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The Front Lines: Employer Provided Paid Parental Leave in the United States

dc.contributor.authorClark, Daniela
dc.description.abstract[Excerpt] Parental leave has largely remained undiscussed in the United States since the late 1980s to early 1990s. The enactment of the Family and Medical Leave Act of 1993, which gave parents twelve weeks of unpaid parental leave, seemed to satiate scholarly writers. Encouragingly, the topic of parental leave has had a resurgence within the last election cycle. This article discusses the advances that employers are making to privately provide paid parental leave to their employees, the impact that makes on the employees, and explores the possibility of expanding the Family and Medical Leave Act to a paid parental leave policy. The United States has historically lagged behind other countries when it comes to parental leave policies, considering other countries began creating parental leave policies in the 1940s and 1950s after World War II. The United States continues to lag behind, as it is the only developed country that relies entirely on the private sector to provide paid parental leave.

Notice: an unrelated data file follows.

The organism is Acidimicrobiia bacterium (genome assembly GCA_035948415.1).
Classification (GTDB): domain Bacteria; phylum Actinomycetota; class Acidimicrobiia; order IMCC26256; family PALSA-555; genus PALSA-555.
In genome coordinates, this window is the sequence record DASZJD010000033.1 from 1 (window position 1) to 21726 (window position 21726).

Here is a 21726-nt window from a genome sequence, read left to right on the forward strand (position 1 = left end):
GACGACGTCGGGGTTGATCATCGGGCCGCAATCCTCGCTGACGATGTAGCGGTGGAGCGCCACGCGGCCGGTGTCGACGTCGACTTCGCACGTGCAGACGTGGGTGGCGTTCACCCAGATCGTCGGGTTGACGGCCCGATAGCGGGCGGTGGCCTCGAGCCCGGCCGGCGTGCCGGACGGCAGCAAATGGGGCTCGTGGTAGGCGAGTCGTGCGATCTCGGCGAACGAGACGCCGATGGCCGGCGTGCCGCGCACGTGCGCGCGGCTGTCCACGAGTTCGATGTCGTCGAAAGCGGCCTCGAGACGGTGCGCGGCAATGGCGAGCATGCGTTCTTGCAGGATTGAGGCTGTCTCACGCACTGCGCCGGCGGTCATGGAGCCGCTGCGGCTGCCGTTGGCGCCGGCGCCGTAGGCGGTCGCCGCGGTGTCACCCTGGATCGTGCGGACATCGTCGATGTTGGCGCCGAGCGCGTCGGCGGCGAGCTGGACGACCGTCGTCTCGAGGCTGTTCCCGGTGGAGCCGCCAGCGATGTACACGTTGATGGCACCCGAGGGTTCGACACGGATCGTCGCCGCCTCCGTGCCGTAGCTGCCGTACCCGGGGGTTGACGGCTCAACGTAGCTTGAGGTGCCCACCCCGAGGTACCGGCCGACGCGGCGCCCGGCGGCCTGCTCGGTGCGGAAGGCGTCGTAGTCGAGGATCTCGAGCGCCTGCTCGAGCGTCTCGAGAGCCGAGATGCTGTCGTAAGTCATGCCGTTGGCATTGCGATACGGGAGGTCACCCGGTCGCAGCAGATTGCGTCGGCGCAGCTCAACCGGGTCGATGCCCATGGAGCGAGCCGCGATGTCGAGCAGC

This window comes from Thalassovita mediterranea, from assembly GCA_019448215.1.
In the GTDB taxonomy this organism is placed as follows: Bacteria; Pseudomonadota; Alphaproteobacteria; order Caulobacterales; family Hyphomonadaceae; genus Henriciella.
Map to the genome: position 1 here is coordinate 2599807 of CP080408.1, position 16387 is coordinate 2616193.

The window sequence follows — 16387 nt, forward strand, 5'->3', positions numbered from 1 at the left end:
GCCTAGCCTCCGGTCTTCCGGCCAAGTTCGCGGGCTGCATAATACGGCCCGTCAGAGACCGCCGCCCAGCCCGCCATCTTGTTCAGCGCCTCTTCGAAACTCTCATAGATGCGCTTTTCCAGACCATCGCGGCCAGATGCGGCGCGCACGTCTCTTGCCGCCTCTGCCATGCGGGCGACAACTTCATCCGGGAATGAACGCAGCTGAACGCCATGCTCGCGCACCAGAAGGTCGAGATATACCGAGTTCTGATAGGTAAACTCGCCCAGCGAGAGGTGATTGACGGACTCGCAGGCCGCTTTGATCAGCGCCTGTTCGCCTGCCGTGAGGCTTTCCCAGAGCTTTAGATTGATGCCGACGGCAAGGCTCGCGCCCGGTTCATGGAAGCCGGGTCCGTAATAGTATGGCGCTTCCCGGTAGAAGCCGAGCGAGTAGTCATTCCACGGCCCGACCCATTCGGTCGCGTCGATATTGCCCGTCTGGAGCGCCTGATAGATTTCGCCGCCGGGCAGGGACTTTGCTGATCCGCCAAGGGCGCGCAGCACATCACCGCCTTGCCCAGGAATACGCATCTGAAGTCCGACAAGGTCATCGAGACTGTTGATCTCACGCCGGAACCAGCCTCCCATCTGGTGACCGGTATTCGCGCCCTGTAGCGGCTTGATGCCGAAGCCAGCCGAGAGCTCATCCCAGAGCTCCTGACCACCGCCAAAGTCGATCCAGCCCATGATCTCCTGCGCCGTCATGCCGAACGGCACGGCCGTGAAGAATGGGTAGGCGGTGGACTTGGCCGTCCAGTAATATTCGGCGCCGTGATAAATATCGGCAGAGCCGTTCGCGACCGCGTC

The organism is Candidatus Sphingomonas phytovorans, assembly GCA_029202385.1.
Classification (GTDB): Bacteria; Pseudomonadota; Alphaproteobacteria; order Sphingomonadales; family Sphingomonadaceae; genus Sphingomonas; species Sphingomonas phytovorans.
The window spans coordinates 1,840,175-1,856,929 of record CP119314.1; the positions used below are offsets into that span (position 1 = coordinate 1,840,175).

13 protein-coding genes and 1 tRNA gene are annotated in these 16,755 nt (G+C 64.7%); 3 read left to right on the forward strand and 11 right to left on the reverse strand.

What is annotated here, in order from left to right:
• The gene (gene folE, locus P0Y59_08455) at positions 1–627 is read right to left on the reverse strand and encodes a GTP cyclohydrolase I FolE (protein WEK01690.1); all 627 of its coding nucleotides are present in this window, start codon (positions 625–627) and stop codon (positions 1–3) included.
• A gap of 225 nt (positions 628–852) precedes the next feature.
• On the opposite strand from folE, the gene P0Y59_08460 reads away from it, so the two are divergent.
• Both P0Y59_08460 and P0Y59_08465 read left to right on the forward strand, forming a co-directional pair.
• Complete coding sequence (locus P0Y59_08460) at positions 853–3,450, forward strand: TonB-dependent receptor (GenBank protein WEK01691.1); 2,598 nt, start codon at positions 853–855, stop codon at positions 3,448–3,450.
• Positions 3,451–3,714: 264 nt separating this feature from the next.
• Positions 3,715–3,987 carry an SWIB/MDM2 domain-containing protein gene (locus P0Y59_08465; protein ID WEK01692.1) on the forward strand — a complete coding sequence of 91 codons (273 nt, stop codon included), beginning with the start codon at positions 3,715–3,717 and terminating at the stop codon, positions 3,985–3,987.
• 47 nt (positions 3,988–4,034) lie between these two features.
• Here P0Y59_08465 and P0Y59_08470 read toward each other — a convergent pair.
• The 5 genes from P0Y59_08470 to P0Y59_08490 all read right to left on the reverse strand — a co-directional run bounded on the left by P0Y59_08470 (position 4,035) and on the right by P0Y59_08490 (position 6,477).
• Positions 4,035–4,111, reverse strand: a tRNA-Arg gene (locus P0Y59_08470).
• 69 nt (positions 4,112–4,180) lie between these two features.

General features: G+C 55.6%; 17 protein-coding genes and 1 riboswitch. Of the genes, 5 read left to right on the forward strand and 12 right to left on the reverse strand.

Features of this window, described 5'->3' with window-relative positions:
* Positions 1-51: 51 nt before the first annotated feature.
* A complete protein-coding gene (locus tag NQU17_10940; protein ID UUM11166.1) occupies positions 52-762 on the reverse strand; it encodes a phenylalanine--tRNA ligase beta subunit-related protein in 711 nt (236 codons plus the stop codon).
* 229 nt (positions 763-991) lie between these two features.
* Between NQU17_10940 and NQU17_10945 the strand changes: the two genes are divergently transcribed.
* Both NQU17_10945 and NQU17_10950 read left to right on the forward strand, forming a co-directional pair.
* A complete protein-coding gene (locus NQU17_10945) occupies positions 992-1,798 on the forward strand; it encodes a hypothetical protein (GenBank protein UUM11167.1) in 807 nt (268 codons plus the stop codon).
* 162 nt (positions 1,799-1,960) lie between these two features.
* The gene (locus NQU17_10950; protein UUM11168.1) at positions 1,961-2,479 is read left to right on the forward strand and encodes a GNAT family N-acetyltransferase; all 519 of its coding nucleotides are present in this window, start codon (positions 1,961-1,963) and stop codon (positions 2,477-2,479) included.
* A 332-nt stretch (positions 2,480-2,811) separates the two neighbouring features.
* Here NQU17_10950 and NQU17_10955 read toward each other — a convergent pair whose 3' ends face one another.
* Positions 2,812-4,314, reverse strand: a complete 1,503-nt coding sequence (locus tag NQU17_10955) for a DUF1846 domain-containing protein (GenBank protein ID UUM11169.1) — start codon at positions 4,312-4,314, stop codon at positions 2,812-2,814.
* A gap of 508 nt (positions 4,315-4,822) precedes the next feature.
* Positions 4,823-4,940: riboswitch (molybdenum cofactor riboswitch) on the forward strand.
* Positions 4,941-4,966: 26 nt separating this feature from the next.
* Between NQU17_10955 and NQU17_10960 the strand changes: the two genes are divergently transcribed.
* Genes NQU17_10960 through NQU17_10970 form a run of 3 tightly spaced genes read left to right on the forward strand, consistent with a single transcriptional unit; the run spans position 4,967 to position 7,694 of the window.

dc.description.legacydownloadsCHRR_Clark_2017.pdf: 703 downloads, before Oct. 1, 2020.
dc.rightsRequired Publisher Statement: © Cornell HR Review. This article is reproduced here by special permission from the publisher.
dc.subjectHR Review
dc.subjectparental leave
dc.subjectFamily and Medical Insurance Leave Act
dc.subjectgender equality
dc.titleThe Front Lines: Employer Provided Paid Parental Leave in the United States
local.authorAffiliationClark, Daniela: Texas A&M University School of Law


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